Personally, I want my daughter enrolled in private school (in-person) ASAP, but that won’t happen in california. I believe the most important thing any child can learn from school is conflict resolution - particularly if they are an only child.
Will try to answer whatever I can as far as questions go.
I have homeschooling experience from the other side of the desk - my mom homeschooled me and my siblings when I was 8-9 (third grade.) In shorts it was life changing. I learned to love reading, realized the real-world use and value of math and money, played and worked outside AND improved at academics, and developed close friendships with kids in church, some of which remain to this day. My mom was a phenomenal teacher, as I suspect your wife will be, and I’m very grateful she invested that year into homeschooling.
Same as @TriednTrue - I was the homeschooled kid. I’m not sure I “loved” it at the time, but I sure didn’t mind it. I wasn’t homeschooled my entire life though.
Pre-1st grade: Montessori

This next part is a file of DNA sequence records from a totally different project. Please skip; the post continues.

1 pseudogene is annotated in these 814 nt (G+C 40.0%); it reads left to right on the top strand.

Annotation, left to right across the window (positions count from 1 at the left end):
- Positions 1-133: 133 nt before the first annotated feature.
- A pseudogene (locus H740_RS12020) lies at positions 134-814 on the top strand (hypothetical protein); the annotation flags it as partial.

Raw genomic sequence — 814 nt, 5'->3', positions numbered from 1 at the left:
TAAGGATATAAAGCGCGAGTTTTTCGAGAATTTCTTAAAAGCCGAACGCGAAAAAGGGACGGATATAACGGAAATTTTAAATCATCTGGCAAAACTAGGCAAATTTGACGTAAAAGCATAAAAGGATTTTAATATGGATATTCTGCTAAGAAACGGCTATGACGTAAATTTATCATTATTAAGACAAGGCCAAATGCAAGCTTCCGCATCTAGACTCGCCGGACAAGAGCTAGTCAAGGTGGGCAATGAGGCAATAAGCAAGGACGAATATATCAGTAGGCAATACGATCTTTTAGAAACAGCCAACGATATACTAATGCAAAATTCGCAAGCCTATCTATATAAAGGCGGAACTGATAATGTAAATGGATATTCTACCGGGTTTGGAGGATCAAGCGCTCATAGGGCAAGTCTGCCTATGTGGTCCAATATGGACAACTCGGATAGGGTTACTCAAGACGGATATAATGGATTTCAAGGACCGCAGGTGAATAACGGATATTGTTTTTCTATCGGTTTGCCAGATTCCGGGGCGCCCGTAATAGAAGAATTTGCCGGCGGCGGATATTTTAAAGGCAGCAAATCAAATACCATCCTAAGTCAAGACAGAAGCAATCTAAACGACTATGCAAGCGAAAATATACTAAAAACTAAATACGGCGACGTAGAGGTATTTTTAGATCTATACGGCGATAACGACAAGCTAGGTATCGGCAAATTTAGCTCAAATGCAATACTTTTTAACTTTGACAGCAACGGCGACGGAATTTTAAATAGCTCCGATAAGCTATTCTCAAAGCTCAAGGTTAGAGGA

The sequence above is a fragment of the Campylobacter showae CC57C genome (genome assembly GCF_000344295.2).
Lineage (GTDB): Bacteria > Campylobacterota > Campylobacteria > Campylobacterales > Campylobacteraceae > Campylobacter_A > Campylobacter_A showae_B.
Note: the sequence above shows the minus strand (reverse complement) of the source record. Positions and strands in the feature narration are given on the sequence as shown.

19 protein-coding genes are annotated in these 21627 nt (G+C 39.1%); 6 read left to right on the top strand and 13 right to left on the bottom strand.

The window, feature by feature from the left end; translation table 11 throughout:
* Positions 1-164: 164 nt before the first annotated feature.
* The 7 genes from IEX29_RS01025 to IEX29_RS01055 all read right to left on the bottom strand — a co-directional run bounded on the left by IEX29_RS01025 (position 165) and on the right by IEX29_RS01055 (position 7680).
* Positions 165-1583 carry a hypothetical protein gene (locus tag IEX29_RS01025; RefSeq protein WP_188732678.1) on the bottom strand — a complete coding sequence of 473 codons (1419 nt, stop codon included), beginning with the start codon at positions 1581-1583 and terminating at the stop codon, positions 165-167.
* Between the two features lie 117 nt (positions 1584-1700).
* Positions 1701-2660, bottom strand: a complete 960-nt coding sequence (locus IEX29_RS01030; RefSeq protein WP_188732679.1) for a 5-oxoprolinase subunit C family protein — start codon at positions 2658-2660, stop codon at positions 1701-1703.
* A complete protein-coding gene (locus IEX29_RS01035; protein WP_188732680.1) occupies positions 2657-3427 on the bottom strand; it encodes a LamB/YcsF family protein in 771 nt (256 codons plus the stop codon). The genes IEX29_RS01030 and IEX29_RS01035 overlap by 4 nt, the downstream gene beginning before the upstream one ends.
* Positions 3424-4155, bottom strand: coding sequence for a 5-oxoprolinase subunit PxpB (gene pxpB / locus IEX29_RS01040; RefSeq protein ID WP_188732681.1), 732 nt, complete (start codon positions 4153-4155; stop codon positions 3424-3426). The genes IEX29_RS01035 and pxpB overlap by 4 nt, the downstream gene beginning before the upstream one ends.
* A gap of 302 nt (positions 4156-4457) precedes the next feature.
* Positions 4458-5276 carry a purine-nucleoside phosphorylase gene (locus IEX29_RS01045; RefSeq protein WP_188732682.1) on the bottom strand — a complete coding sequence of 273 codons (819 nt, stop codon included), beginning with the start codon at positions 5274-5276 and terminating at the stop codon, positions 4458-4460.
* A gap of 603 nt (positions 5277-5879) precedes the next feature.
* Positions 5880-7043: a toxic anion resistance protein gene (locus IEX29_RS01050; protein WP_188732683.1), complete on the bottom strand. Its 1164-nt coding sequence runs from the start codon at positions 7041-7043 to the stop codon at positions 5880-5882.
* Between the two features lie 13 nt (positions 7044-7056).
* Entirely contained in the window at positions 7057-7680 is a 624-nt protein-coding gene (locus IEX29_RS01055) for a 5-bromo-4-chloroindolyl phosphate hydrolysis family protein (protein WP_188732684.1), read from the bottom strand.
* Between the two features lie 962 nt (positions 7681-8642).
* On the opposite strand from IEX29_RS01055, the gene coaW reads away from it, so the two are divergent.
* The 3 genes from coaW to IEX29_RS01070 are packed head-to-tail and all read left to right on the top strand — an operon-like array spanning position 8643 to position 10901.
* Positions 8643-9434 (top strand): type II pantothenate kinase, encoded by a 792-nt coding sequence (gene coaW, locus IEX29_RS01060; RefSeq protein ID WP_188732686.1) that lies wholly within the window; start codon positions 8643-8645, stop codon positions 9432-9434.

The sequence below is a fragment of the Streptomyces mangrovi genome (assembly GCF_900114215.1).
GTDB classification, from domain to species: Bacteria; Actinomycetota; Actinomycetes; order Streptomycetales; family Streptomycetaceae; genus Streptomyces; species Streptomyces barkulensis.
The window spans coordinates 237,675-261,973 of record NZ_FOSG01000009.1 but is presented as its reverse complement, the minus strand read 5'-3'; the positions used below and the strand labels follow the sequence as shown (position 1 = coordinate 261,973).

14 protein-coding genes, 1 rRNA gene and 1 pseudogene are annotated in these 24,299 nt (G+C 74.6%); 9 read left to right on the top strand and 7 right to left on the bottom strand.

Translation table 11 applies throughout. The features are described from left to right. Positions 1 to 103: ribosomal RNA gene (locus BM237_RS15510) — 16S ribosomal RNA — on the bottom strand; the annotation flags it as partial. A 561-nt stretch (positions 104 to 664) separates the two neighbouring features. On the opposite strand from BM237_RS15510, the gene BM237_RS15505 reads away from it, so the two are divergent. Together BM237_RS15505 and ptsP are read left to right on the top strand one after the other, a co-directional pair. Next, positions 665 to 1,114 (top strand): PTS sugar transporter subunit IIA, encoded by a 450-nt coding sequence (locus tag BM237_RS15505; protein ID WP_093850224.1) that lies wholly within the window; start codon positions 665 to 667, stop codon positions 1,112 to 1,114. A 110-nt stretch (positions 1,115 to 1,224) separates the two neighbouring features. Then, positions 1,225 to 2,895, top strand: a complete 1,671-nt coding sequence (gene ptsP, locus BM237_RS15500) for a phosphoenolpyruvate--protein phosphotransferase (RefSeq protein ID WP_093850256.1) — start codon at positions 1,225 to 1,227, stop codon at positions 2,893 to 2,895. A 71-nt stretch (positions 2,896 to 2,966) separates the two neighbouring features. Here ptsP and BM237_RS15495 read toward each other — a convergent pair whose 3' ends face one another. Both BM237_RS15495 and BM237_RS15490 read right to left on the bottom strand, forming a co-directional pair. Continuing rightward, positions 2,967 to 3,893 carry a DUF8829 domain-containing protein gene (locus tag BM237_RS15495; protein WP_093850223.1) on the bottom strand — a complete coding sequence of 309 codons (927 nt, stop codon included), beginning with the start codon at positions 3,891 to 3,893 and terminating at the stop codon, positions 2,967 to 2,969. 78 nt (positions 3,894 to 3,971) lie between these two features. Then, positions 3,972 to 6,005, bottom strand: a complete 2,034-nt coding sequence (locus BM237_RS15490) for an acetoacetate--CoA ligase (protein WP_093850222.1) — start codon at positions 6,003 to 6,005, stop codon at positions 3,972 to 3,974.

1-5 grade: homeschooled
6th grade: middle/high school on US Army base in Germany
7th grade: homeschooled
8-11 grade: went to school
12th grade: homeschooled
It definitely allowed me to become my own person. I was able to totally pursue my own interests as a kid and not be influenced by others’ opinions or worry about what was “cool.” For example, I grew to love soccer, even though other kids who liked soccer got told that it was gay by the kids who liked football. Little stuff like that, that I didn’t have to worry about. I’m glad I had that experience.
Life was pretty stress free, which I think is important for kids. My siblings would come home from being elementary school for 7+ hours, then have 1-2 hours of homework. They were taught by some good, tough teachers who had high expectations of them, which is good, but I just personally don’t think children’s daily lives need to be spent doing something every moment. They at least don’t need to spend 8 hours a day at a desk at 9 years old. Having plenty of free time to play, read, go outside, even nap, is a plus in my book.
@BrickHead - read My Antonia (maybe you read this in school) and pay attention to Jim’s change in behavior when he moves from the “uncivilized” frontier farmland, to the “civilized” town. And read The Vanishing American Adult and pay attention to the chapter discussing the author’s opinion of the importance of children learning to socialize with the elderly and the very young. I haven’t read that one for a few years so I hope I’m remembering it correctly, haha. You could probably get through both books in a weekend, they’re both easy reads.